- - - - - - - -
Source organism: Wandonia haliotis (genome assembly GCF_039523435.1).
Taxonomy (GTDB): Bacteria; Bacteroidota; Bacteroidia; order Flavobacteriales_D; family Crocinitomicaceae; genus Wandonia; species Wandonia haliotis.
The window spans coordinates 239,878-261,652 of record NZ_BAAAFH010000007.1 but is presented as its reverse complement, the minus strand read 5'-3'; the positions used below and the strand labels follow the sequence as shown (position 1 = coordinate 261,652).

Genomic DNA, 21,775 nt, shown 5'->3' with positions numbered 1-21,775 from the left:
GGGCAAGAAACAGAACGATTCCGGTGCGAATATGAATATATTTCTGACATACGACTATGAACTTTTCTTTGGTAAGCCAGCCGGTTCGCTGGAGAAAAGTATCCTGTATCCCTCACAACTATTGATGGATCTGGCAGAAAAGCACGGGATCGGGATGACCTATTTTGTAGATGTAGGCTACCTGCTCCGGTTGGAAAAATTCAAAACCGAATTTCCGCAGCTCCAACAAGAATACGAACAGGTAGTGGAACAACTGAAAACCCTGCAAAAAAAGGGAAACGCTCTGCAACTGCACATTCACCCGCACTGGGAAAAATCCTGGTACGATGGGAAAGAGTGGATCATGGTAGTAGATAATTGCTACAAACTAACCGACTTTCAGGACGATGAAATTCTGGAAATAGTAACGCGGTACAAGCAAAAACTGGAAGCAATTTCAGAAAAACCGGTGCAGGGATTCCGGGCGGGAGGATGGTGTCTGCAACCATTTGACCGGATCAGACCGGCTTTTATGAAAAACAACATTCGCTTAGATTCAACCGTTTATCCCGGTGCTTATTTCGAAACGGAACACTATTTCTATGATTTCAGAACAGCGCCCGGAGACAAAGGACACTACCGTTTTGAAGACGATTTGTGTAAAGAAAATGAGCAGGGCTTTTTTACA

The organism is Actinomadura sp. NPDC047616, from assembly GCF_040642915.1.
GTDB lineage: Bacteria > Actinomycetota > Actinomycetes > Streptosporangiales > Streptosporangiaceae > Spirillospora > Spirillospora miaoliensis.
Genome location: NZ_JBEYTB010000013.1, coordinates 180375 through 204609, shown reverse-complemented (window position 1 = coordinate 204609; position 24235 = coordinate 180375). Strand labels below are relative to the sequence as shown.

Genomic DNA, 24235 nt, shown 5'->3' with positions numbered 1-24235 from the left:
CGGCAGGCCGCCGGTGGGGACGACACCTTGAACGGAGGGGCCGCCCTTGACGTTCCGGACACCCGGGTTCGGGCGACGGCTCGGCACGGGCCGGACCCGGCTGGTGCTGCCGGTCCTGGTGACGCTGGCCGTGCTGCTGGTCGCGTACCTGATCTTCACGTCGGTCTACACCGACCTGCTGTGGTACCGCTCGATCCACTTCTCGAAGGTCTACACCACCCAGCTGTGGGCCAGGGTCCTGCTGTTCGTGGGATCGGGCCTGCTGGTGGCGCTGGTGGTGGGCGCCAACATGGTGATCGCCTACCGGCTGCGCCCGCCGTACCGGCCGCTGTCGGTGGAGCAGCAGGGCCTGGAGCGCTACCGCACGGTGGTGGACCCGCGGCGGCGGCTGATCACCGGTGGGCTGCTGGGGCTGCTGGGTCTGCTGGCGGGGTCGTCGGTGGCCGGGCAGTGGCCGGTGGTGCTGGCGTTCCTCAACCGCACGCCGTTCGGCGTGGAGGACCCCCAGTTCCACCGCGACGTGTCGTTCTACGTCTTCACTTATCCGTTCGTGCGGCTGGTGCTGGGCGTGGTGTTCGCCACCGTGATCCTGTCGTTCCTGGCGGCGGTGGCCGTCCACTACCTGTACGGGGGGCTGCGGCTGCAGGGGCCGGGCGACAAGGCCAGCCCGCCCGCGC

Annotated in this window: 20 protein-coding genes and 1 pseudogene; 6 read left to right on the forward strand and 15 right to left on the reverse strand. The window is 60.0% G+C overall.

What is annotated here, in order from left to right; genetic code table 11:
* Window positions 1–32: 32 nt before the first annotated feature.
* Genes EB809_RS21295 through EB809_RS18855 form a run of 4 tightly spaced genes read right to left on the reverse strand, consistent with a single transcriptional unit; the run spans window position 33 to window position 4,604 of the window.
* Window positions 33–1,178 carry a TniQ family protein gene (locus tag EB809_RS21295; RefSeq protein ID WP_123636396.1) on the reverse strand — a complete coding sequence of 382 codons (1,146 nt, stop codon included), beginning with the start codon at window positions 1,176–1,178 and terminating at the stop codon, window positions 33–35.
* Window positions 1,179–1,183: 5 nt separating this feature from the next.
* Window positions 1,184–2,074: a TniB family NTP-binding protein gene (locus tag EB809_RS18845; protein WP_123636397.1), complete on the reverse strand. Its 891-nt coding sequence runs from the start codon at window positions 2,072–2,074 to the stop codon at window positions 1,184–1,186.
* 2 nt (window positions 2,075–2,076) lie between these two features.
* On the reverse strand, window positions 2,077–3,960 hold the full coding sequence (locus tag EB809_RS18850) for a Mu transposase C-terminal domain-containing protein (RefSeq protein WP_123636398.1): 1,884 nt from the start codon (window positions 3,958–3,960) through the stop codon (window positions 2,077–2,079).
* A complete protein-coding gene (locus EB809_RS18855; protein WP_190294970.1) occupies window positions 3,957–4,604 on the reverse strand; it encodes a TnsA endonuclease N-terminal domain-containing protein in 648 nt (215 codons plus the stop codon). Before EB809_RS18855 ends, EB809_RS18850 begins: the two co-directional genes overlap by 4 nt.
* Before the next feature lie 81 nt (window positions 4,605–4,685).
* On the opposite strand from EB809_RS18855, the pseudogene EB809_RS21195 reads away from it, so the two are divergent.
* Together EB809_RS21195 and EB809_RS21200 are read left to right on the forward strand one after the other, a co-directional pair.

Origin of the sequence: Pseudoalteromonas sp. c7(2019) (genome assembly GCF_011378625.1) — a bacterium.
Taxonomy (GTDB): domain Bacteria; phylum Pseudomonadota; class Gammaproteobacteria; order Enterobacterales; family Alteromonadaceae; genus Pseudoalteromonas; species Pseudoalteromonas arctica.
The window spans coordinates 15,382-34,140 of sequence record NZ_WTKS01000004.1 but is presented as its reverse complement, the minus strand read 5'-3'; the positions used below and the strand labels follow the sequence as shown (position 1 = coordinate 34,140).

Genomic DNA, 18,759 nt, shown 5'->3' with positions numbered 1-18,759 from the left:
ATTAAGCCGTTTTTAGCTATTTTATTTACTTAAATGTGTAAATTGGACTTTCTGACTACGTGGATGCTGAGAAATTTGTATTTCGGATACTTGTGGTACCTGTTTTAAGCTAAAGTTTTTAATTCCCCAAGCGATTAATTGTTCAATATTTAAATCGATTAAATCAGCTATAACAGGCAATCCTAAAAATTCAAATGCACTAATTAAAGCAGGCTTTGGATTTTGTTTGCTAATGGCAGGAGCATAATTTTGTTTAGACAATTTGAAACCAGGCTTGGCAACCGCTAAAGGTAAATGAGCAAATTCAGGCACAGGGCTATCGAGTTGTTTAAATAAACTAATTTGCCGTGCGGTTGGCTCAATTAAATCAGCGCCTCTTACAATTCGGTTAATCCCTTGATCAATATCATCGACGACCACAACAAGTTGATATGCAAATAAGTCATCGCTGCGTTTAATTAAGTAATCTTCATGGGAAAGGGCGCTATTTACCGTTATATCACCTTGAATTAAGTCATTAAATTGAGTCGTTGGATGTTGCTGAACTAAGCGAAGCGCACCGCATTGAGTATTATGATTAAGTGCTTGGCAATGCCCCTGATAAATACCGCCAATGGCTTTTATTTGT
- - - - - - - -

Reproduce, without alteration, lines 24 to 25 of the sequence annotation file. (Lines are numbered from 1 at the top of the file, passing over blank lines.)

Origin of the sequence: Pseudoalteromonas sp. c7(2019) (genome assembly GCF_011378625.1) — a bacterium.
Taxonomy (GTDB): domain Bacteria; phylum Pseudomonadota; class Gammaproteobacteria; order Enterobacterales; family Alteromonadaceae; genus Pseudoalteromonas; species Pseudoalteromonas arctica.